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Editorial Information

Mark White BVSc LLB DPM MRCVS

Published 2002

Reviewed byMark White BVSc LLB DPM MRCVS 2016

Pig Health - Vulval discharges


Discharge from the vulva of the sow can arise from anywhere in the urogenital tract - from the vagina, cervix or uterus or from the bladder or kidneys - and can take many different forms.

Not all vaginal discharges are abnormal.  Clear mucoid discharge is a normal part of oestrous (most obvious in gilts) and a "cleaning out" of the remnants of pregnancy (lochia) in the first few days after farrowing can be viewed as normal.

However, of significant concern to the pig farmer are those discharges that occur 2-3 weeks after service and precede a return to service.  In these cases, the discharge can be anything from a milky white watery fluid through to creamy tacky pus and, in extremes, a foul smelling thick discharge with the consistency of cottage cheese with or without blood in it.

fig1

Fig 1: The now banned tether system made observations of discharge relatively easy

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Fig 2: Discharge after farrowing can be quite normal as the uterus is cleared out of the remnants of pregnancy

 

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Fig 3: Severe perineal contamination in any system risks vaginal contamination and subsequent ascending infections

 

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Fig 4: Typical purulent discharge 3 weeks after service preceding irregular returns to oestrus

Background

Both the prepuce of the boar and the vagina of the sow are "dirty" areas with high concentration of bacteria, many of which are simple environmental contaminants. In older sows, the anatomy of the vagina may be such that pools of purulent material remain in the upper vagina close to the cervix permanently.  In addition, the vagina is open to the environment and vulnerable to faecal contamination.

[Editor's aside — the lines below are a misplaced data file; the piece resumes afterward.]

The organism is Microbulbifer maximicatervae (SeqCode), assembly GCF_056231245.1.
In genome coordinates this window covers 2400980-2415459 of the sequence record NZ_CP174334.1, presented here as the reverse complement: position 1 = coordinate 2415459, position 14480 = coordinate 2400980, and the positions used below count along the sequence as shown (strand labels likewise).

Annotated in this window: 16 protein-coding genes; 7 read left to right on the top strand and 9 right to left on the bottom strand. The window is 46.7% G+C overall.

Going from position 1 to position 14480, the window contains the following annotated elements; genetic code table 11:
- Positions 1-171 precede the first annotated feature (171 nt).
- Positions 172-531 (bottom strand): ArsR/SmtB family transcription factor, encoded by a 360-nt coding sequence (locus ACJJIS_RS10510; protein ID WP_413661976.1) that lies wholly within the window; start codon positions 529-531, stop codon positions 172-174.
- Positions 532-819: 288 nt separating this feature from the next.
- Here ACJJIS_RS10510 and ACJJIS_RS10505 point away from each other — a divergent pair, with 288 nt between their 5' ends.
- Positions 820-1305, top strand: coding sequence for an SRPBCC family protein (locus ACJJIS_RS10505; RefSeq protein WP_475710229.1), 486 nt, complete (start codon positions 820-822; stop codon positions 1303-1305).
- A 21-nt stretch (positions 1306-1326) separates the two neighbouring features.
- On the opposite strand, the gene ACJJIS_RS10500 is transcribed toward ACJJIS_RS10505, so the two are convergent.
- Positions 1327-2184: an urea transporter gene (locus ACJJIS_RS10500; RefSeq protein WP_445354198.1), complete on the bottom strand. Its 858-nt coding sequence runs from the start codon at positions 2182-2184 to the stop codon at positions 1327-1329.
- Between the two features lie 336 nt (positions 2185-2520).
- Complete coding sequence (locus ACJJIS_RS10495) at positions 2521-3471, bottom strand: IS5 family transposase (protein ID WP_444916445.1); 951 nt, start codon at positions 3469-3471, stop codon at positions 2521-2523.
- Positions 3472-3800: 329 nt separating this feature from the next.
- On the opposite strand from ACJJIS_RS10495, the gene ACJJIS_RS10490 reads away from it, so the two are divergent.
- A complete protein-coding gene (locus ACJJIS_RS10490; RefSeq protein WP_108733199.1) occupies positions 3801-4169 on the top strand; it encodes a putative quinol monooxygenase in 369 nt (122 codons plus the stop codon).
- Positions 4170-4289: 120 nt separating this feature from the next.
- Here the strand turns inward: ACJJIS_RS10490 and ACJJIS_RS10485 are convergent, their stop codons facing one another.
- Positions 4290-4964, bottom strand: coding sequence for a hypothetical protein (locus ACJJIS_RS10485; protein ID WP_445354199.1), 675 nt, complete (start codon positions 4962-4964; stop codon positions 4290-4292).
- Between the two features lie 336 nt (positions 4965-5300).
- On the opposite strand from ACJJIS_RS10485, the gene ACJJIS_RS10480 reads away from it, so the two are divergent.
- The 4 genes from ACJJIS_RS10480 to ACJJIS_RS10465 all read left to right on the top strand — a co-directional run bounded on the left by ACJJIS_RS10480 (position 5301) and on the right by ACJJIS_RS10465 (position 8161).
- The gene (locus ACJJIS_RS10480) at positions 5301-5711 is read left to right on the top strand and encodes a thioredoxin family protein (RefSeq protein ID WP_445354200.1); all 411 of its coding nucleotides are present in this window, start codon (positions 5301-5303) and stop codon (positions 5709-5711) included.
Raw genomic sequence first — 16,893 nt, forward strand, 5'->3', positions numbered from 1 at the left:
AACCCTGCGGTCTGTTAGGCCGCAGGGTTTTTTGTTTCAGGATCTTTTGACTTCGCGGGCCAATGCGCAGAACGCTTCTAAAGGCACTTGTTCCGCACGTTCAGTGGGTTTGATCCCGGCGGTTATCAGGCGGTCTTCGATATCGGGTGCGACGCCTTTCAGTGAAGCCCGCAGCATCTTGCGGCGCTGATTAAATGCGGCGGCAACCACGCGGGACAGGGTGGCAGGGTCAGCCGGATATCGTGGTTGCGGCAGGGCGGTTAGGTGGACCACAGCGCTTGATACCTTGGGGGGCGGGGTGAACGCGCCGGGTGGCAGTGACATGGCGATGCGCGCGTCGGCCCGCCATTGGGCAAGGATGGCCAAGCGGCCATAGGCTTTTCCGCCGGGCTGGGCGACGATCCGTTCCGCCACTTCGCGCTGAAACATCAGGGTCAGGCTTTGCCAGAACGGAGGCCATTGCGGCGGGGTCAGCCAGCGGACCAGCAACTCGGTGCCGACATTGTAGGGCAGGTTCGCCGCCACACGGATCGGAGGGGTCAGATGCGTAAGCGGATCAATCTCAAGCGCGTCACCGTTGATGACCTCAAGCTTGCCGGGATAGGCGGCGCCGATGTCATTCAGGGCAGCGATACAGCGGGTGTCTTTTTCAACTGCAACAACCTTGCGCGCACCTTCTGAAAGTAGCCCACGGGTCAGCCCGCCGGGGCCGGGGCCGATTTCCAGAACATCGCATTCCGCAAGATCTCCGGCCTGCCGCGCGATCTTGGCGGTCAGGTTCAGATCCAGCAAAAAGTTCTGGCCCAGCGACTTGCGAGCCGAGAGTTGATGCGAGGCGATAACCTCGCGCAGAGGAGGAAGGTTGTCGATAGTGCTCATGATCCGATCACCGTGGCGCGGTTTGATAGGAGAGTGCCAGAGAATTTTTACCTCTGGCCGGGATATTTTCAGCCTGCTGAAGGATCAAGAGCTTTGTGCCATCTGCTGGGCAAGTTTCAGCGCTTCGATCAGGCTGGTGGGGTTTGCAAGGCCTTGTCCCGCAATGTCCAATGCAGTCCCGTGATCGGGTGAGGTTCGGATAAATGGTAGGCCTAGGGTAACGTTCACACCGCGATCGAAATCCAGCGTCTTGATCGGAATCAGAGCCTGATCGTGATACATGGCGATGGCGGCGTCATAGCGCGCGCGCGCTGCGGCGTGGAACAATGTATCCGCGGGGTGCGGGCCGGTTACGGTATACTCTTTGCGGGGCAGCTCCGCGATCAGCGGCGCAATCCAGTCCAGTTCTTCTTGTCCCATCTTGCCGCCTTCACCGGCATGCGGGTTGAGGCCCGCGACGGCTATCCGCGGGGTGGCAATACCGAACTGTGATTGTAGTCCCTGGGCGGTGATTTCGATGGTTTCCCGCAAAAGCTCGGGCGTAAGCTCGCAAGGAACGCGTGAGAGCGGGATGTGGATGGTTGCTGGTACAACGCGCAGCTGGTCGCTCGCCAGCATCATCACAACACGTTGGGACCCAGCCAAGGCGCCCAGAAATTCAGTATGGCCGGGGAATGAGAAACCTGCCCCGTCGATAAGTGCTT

During service, infection that is present on the lips of the vulva, within the vagina or on the boar's penis, may be carried through into the cervix.  In the early and peak stages of oestrous, the uterus is very hostile to bacteria and the chances of any introduced organism colonising the tract are low.  However, at the latter end of oestrous, conditions change and it is far easier for these organisms to remain and multiply within the uterus.

They then have the potential to kill eggs and developing embryos or to set up an inflammatory reaction in the wall of the uterus (endometritis), rendering it incapable of allowing embryonic attachment at 14 days.  In both cases, pregnancy may fail. If not, litter size may be depressed.

Whilst the vast majority of vulval discharges arise from opportunist infection, there are occasional problems encountered with specific infectious agents (Leptospira, Klebsiella and possibly Chlamydophila), although the development of the condition is fundamentally the same in all cases.

Clinical Signs